- Avoid yo-yo dieting – losing and regaining weight repetitively can make it harder for you to lose weight every time you try as it decreases your RMR. Instead, aim to improve your eating habits, exercise more and set realistic weight loss expectations.
You’ve probably played around with a few weight loss calculators in your time, but the TDEE calculator differs from your average one, as it helps you to learn your total daily energy expenditure (TDEE).
Alongside displaying your calorie burn, it can also show you your BMI, BMR, Macros and other useful stats.
How it works: first it calculates your BMR (the amount of calories you burn at rest) before multiplying this value by an activity multiplier. e.g. 10% thermic effect of food, 20% physical activity and 70% your BMR.
NOTE: you may have to adjust the numbers upwards to take into account the calories you burn during the day.
It is important to remember that losing water weight is vastly different from losing fat. You normally lose water weight when you cut your carb intake, as your body doesn’t need to store as much water to absorb carbs. This means, you’re more prone to lose water weight at the beginning of your diet (during the first 2 weeks) or when you dramatically reduce your carb consumption.
Similarly, how long it takes to lose water weight will depend on what is causing this water retention in the first place. Aside from carbs (1 g of glycogen packs away 3g of water), consuming too much sodium and damaging muscle tissues, can both cause you to retain more water.
Now, given that the average person carries 1-5lbs of water weight at any given time; it comes as no surprise that you’ll start to lose water weight almost instantly – usually on the first day, although it will be more noticeable on days 2-3.
In fact, during your first week, 70% of your weight loss will be water (1-3lbs), before dropping to 20-30% per week over the following 2 weeks.
TIP: to lose water weight, eat less processed foods; opt for whole foods e.g. fruits, veg. and beans (good for restoring fluid balance) and exercise more.
One of the biggest fears women have after having a baby – aside from wanting them to be healthy and happy – is how to lose baby weight.
Whilst many of us accept that our bodies have changed and that it will be difficult to get our pre-baby bodies back; we all dream of losing those extra pregnancy pounds. So how long does it take? Here are the facts:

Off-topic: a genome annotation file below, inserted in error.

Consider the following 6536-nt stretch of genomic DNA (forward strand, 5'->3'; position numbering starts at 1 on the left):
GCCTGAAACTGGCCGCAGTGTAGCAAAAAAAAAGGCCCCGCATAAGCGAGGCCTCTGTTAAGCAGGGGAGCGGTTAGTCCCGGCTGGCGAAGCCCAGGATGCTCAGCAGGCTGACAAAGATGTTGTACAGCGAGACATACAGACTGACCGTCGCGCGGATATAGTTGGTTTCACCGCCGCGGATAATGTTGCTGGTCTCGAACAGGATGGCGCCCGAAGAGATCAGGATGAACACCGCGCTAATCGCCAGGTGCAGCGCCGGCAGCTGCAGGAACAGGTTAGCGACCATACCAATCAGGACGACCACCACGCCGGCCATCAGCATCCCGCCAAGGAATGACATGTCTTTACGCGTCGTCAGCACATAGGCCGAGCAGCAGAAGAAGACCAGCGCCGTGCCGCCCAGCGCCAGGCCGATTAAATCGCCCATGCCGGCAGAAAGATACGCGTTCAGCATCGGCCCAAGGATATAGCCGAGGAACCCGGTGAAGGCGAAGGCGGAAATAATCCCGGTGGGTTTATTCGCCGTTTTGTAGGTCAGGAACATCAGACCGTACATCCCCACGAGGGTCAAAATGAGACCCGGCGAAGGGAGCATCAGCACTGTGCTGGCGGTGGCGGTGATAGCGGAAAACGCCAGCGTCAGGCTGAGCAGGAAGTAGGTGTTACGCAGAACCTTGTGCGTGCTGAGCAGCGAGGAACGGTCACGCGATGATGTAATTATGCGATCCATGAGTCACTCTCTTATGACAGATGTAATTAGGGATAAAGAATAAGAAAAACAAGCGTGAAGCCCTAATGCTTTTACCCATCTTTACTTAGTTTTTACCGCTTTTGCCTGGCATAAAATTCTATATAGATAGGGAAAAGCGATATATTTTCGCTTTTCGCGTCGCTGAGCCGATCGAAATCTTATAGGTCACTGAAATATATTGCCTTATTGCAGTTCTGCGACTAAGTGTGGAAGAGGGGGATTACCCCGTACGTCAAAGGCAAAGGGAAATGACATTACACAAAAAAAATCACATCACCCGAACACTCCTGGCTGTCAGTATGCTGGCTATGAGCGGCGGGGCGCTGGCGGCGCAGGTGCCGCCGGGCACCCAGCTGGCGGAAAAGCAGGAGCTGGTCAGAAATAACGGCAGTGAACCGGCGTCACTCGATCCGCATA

FACT ONE: depending on the weight of your baby, and the weight of your amniotic fluid and placenta; most women lose 12lbs during delivery – which is good news given that on average most women gain 25-35lbs during pregnancy. It means you are already nearly half-way to your target!
FACT TWO: when it comes to the rest of this weight, it typically comes from increased breast tissues, blood supplies, fat stores and an enlarged uterus (NOTE: this can take up to 6 weeks to shrink back to its original size).
Add these facts together and it is clear that your body will need time to heal before you can start trying to shift the pounds. To help you on your way, it is recommended that you lose no more than 1.5 lbs a week by creating a calorie deficit of 500-750 calories per day.
Do that and you can expect to have shift most of your baby weight by the time they are 6 months old.
Another clever trick you can try to burn calories faster – without putting your body through the ringer – is breastfeeding. Whilst this is not for everyone – and it is okay if you don’t want to do it – breastfeeding can help you to burn an extra 500 calories a day, whilst stimulating the release of hormones that can help shrink your uterus and reduce the appearance of post-baby bellies. Plus, weaning is believed to decrease your own appetite!
NOTE: given that your body needs rest, and nutrition to recover, fend off infection and feed your baby; you should NOT think about going on a diet until your baby is at least 6 weeks old if not older. This is especially true if you’re breastfeeding as you need plenty of calories to make milk.
This popular low carb diet is designed to help your body to switch from glucose – its mains fuel source – to ketones (compounds that are made by breaking down fats).